Waves of Sound and Speech as Revealed by the Phonograph

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Macmillan, 1897 - Language and languages - 42 pages
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Page 16 - Mayer in the same year. The subject was taken up by Hermann about 1890, and he obtained valuable tracings by using the wax-cylinder phonograph. He succeeded in obtaining photographs of the curves on the wax cylinder, a beam of light reflected from a small mirror attached to the vibrating disc of the phonograph being allowed to fall on a sensitive plate while the phonograph was slowly travelling.
Page 34 - This sound is represented in the record by a series of waves. Then follow the waves of the vowel o. Next we have the sound nn (driving the air through the nose), also represented by a series of waves. Next the hissing sound iss, which has first something in it of the vowel e or i, and then the ss-s.
Page 33 - Each of these sounds, if taken individually, is represented on the phonograph record by a greater or less number of waves or vibrations, according to the pitch of the sound and its duration. The pitch, of course, will depend on the number of vibrations per second, or per hundredth of a second, according to the standard we take, but the number of the waves counted depends on the duration of the sound. As it is almost impossible to utter the same sound twice over in exactly the same fraction of a second,...
Page 18 - ... phonograph has been immensely improved, and we now have it in the form that you see before you. The machine used in this country is so geared that the wax cylinder.
Page 26 - The instrument now before you (and put into operation by Mr. Kean), which I shall call a phonograph-recorder, traces out, on a large scale, the curves of the indentations on the wax cylinder corresponding to each vibration of sound, and it does so in a way that seems to be highly satisfactory. It is now an instrument that can be used by other workers in this difficult department of research, and I hope that some of the younger physiologists and physicists will take the * M'KENDRICK, Observations...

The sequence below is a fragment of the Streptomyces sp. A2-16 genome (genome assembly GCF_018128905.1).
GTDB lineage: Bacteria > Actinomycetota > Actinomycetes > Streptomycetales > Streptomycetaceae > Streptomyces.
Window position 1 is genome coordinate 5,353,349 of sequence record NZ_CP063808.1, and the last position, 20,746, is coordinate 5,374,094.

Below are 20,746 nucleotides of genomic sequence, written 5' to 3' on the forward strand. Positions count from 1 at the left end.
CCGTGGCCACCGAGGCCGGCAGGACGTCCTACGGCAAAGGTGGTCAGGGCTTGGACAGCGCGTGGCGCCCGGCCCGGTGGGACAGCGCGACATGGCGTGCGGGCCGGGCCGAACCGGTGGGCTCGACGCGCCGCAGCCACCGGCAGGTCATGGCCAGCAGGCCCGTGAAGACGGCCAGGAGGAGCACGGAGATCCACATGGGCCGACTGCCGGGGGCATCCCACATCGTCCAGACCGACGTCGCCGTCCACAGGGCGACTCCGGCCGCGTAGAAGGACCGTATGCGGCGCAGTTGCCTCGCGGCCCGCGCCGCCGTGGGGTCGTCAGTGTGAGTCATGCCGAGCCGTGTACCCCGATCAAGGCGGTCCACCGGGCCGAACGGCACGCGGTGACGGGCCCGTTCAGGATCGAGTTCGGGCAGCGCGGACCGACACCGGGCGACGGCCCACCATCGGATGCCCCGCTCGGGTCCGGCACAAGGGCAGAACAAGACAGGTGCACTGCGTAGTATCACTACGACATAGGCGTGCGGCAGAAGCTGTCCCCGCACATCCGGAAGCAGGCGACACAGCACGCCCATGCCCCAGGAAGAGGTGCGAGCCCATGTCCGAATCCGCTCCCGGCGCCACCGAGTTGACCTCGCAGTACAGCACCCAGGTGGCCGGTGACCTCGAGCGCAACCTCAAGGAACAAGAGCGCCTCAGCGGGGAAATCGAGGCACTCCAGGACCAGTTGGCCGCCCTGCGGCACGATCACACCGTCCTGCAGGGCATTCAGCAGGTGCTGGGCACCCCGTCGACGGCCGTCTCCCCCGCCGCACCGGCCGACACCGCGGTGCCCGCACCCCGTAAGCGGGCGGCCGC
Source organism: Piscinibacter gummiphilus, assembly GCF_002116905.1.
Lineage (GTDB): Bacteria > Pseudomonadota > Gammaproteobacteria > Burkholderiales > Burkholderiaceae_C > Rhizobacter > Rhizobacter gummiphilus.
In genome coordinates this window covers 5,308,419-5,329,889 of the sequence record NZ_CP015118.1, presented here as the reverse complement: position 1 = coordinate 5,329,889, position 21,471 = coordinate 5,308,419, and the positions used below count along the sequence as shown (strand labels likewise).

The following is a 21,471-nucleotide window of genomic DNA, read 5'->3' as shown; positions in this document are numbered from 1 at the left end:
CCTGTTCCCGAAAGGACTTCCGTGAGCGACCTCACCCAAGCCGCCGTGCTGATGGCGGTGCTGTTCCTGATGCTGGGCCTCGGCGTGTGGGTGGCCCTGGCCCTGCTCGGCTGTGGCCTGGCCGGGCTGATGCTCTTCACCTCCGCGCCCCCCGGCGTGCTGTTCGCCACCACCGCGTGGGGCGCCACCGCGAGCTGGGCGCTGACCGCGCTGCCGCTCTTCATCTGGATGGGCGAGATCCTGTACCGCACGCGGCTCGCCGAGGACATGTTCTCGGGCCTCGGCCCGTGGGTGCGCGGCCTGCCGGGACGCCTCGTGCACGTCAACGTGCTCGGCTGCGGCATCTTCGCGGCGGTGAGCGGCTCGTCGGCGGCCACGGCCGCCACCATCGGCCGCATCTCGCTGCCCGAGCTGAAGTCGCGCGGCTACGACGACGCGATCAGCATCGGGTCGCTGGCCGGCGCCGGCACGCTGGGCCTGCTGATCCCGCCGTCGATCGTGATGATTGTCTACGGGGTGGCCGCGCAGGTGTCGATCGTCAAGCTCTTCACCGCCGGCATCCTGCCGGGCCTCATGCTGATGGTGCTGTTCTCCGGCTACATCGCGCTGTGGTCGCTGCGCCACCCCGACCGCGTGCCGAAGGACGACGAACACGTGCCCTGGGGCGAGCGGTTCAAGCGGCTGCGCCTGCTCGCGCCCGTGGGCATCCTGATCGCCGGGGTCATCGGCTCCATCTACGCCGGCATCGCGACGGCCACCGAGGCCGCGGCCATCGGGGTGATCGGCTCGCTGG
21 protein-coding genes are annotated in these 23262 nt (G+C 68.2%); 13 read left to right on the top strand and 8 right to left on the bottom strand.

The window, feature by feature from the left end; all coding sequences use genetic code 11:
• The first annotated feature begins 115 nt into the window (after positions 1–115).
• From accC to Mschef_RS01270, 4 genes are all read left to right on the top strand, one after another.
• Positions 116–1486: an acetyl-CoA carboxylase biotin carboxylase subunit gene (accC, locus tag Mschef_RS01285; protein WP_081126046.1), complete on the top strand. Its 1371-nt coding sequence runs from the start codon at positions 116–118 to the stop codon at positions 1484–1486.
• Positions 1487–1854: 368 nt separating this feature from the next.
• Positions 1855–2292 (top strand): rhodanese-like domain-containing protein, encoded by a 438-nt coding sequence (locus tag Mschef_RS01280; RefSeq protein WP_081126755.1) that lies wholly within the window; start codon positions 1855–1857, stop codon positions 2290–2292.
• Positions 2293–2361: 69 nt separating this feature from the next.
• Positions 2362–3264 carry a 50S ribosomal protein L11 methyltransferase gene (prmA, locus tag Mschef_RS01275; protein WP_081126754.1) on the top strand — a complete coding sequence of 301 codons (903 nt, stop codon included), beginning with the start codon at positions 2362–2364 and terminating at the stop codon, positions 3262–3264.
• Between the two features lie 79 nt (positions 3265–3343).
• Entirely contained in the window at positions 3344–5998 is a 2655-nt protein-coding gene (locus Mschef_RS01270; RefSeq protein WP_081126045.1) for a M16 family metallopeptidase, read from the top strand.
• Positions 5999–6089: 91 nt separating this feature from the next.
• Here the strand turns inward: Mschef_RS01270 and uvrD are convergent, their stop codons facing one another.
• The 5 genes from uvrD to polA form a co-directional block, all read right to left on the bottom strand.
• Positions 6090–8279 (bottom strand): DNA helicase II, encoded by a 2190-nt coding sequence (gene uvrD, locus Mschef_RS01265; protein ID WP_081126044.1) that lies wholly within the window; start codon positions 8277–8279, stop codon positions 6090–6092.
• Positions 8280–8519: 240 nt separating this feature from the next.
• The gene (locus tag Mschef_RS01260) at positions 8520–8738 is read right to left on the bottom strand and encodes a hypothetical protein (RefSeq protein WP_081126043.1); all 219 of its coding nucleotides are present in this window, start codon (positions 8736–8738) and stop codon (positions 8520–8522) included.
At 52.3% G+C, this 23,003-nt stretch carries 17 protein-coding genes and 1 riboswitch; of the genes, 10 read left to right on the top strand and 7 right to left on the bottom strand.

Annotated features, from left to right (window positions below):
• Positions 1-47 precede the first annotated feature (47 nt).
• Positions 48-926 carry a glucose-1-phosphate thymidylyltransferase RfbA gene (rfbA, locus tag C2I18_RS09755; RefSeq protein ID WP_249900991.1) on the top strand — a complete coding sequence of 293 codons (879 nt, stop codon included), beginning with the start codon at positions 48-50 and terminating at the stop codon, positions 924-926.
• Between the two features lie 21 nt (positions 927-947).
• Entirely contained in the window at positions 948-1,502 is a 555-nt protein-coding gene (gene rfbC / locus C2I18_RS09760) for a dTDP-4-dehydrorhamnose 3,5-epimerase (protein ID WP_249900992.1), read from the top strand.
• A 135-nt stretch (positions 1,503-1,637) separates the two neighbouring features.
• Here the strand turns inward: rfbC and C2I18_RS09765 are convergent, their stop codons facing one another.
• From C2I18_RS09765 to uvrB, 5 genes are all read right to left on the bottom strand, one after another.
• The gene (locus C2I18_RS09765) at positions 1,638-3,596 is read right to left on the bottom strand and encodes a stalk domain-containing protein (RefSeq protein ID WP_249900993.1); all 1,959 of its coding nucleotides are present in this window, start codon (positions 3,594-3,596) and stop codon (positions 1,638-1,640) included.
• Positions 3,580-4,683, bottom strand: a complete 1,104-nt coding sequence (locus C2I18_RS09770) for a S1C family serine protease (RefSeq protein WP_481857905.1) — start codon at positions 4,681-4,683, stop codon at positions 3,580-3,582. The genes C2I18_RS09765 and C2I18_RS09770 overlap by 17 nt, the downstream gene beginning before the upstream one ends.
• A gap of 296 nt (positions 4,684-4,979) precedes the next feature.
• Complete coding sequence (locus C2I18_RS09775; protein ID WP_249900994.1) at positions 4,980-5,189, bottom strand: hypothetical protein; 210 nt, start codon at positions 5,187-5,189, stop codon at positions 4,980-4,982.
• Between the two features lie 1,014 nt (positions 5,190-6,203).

Page 24 - ... part of a second. By counting the number of indentations or marks, which in a photograph have a curious appearance of being in relief, one can at once determine approximately the pitch of the tone, the vibrations of which make the impression. The tones highest in pitch were obtained from the piccolo and the xylophone. Here the pitch was about 1920 vibrations per second.
Page 22 - I have endeavoured to siudy the marks on the wax cylinder in thrce different ways — by casts, by photographs, and by mechanical devices. As regards the first method — taking casts, which was also attempted by Hermann and Boeke — the results were not .satisfactory. The most efficient method followed by me was to paint in the cylinder, with a camel-hair brush, a layer of celloidin dissolved in ether. This soon hardened, and the film could then be peeled off. The thin film thus obtained was then...
Page 24 - A we have a picture of the vibrations produced by the tones of the violin, and it will be seen that they vary in character. Sometimes the marks are a little apart, and at other times they blend into each other, the mark widening out as the receding point cut into the wax and then contracting as it receded.
Page 25 - ... cylinder. As I have already mentioned, Hermann photographed the oscillations of a beam of light reflected from a small mirror connected with the disc of the phonograph, the whole apparatus moving slowly. My method consists in the adaptation of a light lever to the phonograph itself, and so arranged that it (the point of the marker) would travel over all the ups and downs of the phonographic curve on the wax cylinder at an extremely slow rate. The obvious objection to any method of directly recording...
Page 32 - I wish to point out that when the record of a word is examined it is found to consist of a long series of waves, the number of which depends (1) on the pitch of the vowel constituents in the word, and (2) on the duration of the whole word or of its syllables individually. There is not for each word a definite wave form, but a vast series of waves, and, even although the greatest care be taken, it is impossible to obtain two...

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